Good leadership is all about being aware, not just of yourself, but your environment and those around you. If you do not detect the small things and pay attention to them, the situation can get away from you quickly. You may miss great opportunities, or be surprised at a sudden turn of events that you never saw coming, even though all the signals were there.
In April 2007 a social science experiment was conducted by the Washington Post. You may recall the occasion when one of the world’s greatest violinists, Joshua Bell, played in a subway station and no one paid any attention. Well actually almost nobody paid attention. Only 7 people paused briefly, and 27 gave money as they hurried by. Bell played six famous classical Bach pieces on a $3.5M Stradivarius violin and collected $32US. The week before, Bell had performed to a full house at Boston’s Symphony Hall, where average seats sold for $100US.
If a Tree Falls in the Forest…
So if a great musician plays a remarkable instrument, and performs brilliantly, but nobody hears… was he really any good? It reminds me of the question, “If a tree falls in a forest and no one is there to hear it, does it make a sound?” Bell recalls that one of the most painful things for him to endure in the subway was that people were ignoring him, and after he finished a piece there was silence. There was no applause, no acknowledgment. There was an awkward transition from one piece to the next with a void in between. Have you experienced this in your work environment? You complete an important project… everything goes as planned, great results are accomplished. Then nothing… and you move on to the next project.
Bell’s sequel event was arranged by the Washington Post and held in September of 2014. This time was different though as his appearance was announced and widely publicized. It was considered a “triumph”. There were thousands of people in attendance, and there was a lot of recognition. Thunderous applause followed the first movement of Bach. I don’t see this second experiment as being comparable to the original. It is much like a laugh track in a sitcom where you are told when it is appropriate to laugh or applaud… I’m not so sure I would consider this a triumph.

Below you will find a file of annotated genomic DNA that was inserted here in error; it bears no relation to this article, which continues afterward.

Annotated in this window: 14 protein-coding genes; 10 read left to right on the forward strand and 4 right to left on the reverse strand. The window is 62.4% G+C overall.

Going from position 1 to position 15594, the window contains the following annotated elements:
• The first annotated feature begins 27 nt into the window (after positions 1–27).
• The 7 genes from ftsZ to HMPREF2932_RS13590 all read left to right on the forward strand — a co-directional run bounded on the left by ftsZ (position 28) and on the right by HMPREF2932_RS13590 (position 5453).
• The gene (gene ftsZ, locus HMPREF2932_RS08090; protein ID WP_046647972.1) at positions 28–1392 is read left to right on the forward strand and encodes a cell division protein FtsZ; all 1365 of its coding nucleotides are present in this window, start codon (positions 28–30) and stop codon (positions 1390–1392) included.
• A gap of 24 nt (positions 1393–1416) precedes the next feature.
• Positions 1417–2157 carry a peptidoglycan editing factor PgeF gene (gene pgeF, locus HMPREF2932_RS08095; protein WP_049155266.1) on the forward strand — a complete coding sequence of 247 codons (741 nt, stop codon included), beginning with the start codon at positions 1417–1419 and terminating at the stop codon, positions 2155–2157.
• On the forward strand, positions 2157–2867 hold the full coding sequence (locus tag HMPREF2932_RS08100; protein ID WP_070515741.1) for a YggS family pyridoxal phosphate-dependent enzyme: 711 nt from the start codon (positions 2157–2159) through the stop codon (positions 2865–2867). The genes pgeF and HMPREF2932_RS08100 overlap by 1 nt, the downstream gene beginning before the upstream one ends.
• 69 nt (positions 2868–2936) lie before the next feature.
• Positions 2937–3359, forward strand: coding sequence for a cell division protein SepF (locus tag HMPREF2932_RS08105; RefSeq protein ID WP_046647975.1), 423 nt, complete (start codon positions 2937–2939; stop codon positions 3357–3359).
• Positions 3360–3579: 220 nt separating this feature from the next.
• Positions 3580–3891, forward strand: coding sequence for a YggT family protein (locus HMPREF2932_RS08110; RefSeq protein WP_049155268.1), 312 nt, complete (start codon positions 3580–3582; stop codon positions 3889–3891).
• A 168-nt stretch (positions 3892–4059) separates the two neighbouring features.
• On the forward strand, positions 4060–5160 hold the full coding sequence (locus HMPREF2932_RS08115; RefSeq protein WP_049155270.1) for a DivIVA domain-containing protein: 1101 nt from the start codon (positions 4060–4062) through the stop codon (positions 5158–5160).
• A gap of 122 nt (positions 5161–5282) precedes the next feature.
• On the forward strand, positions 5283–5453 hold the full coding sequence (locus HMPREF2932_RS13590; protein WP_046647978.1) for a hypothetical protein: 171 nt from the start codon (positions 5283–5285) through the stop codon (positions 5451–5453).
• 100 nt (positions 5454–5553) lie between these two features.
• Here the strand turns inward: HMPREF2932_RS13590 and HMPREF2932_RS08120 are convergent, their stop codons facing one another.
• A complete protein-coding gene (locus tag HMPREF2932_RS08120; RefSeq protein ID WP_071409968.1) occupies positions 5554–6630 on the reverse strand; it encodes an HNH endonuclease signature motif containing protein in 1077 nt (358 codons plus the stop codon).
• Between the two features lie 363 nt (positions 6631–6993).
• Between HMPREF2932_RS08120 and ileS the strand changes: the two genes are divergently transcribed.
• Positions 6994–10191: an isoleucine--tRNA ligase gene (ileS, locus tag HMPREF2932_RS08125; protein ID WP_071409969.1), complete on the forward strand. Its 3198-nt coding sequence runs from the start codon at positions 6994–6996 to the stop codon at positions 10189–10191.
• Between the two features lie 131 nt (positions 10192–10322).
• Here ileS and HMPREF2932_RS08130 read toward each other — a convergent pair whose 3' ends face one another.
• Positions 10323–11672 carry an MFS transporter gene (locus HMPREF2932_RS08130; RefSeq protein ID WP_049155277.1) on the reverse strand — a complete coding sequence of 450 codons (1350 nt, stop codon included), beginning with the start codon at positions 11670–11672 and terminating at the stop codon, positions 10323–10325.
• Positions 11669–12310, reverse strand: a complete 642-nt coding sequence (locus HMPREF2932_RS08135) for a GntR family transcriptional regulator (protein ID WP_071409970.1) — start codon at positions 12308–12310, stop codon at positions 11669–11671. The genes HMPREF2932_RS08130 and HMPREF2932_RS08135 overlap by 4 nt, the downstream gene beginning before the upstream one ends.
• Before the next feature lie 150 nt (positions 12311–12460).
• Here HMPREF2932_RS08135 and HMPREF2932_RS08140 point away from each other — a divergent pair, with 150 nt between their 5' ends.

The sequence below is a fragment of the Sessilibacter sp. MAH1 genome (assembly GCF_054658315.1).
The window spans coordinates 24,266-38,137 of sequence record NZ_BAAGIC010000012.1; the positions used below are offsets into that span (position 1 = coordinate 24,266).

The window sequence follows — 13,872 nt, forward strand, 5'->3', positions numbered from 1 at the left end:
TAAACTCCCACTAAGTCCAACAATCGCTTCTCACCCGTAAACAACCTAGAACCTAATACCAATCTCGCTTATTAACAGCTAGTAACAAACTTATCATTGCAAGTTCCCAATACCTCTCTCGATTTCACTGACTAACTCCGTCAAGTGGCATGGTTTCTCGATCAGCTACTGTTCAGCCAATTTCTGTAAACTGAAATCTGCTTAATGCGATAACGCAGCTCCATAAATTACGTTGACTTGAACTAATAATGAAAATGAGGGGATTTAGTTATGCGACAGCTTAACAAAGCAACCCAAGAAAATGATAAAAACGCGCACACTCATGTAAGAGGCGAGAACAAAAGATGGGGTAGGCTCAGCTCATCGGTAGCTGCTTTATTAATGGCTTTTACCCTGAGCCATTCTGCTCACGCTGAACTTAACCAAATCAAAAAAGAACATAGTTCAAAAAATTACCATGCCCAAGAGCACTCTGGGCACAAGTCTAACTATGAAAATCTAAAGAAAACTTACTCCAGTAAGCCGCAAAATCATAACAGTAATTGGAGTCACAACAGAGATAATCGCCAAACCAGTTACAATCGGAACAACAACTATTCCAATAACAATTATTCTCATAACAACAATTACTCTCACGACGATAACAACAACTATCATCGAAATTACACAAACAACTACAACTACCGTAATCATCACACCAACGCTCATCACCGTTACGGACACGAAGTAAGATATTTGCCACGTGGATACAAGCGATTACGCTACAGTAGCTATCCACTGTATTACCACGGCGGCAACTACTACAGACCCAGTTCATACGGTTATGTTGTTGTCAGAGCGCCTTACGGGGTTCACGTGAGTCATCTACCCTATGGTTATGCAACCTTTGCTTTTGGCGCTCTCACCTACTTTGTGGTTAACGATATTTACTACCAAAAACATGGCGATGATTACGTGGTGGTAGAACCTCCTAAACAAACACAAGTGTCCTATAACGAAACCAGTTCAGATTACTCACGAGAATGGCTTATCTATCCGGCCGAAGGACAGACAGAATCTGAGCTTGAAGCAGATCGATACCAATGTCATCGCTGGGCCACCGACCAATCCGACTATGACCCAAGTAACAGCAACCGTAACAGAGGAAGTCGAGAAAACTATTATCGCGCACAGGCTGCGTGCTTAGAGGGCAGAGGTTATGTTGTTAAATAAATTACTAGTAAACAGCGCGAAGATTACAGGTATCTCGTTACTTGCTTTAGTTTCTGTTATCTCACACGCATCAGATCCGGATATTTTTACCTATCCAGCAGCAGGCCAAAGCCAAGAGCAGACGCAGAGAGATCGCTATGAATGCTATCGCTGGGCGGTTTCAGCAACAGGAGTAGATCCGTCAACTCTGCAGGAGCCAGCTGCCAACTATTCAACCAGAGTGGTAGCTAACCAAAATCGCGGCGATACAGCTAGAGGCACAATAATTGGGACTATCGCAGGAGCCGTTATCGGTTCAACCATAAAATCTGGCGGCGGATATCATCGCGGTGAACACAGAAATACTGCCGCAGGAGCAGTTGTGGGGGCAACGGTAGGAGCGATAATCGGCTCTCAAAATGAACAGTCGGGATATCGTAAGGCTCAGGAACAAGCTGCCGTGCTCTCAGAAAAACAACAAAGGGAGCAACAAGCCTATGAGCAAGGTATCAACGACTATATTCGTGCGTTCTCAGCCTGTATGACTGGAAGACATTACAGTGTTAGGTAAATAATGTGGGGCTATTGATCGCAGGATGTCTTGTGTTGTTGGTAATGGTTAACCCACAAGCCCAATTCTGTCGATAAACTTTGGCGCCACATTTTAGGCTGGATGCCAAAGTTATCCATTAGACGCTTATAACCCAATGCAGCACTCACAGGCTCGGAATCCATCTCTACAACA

So you might ask yourself… what is the point in all of this? I would suggest that we have lost the ability to listen and to really hear. Our lives are too busy and cluttered with minutiae to take note of something that may in fact be incredible. One might also conclude that we only pay attention when we are told that we are about to hear a great musical performance. Are we incapable of recognizing greatness unless it has a flashing neon sign? Are we too lazy to be open, alert, and fully present? Can we recognize a great contribution from a colleague without someone telling us “Fred is really good… you should watch what he does…”
My background from another life is in electronic communication systems. When a signal is transmitted, it must be stronger than the surrounding ambient noise to be received. The problem these days is that the noise level is much higher, so a lot of good stuff just gets lost. Sadly we are often the architects of our own reality and create much of the drama, stress, busyness, and resulting noise around ourselves. We may be in roles that we don’t really enjoy so we go through the motions and do what we can to get by. We numb ourselves to the reality of the situation we find ourselves in. As leaders we need to seek out ways to lower the noise in our lives so we can really see… really hear… and make our own determination of what performances are great without first being told. We need to do what we are passionate about. Our goal should be to thrive, not just survive. We need to be observant and recognize the great contributions of those around us.